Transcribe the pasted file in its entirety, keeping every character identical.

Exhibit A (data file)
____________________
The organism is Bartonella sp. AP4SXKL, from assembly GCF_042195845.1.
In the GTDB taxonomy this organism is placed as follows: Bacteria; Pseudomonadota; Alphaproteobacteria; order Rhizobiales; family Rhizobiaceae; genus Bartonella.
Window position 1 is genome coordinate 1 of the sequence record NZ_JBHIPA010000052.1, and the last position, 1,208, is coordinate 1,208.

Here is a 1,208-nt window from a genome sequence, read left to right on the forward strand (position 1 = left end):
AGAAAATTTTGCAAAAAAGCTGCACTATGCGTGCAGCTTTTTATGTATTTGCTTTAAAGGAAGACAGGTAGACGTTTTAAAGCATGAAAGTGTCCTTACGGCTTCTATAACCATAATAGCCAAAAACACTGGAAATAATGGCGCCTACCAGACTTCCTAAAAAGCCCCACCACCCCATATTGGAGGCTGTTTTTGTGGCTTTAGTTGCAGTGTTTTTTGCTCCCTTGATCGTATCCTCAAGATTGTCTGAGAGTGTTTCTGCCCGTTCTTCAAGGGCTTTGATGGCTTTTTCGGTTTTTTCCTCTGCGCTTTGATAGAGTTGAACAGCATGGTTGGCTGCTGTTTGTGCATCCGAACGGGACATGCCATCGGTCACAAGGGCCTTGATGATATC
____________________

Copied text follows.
The organism is Bartonella sp. AP4SXKL, from assembly GCF_042195845.1.
In the GTDB taxonomy this organism is placed as follows: Bacteria; Pseudomonadota; Alphaproteobacteria; order Rhizobiales; family Rhizobiaceae; genus Bartonella.
Window position 1 is genome coordinate 1 of the sequence record NZ_JBHIPA010000052.1, and the last position, 1,208, is coordinate 1,208.

Here is a 1,208-nt window from a genome sequence, read left to right on the forward strand (position 1 = left end):
AGAAAATTTTGCAAAAAAGCTGCACTATGCGTGCAGCTTTTTATGTATTTGCTTTAAAGGAAGACAGGTAGACGTTTTAAAGCATGAAAGTGTCCTTACGGCTTCTATAACCATAATAGCCAAAAACACTGGAAATAATGGCGCCTACCAGACTTCCTAAAAAGCCCCACCACCCCATATTGGAGGCTGTTTTTGTGGCTTTAGTTGCAGTGTTTTTTGCTCCCTTGATCGTATCCTCAAGATTGTCTGAGAGTGTTTCTGCCCGTTCTTCAAGGGCTTTGATGGCTTTTTCGGTTTTTTCCTCTGCGCTTTGATAGAGTTGAACAGCATGGTTGGCTGCTGTTTGTGCATCCGAACGGGACATGCCATCGGTCACAAGGGCCTTGATGATATC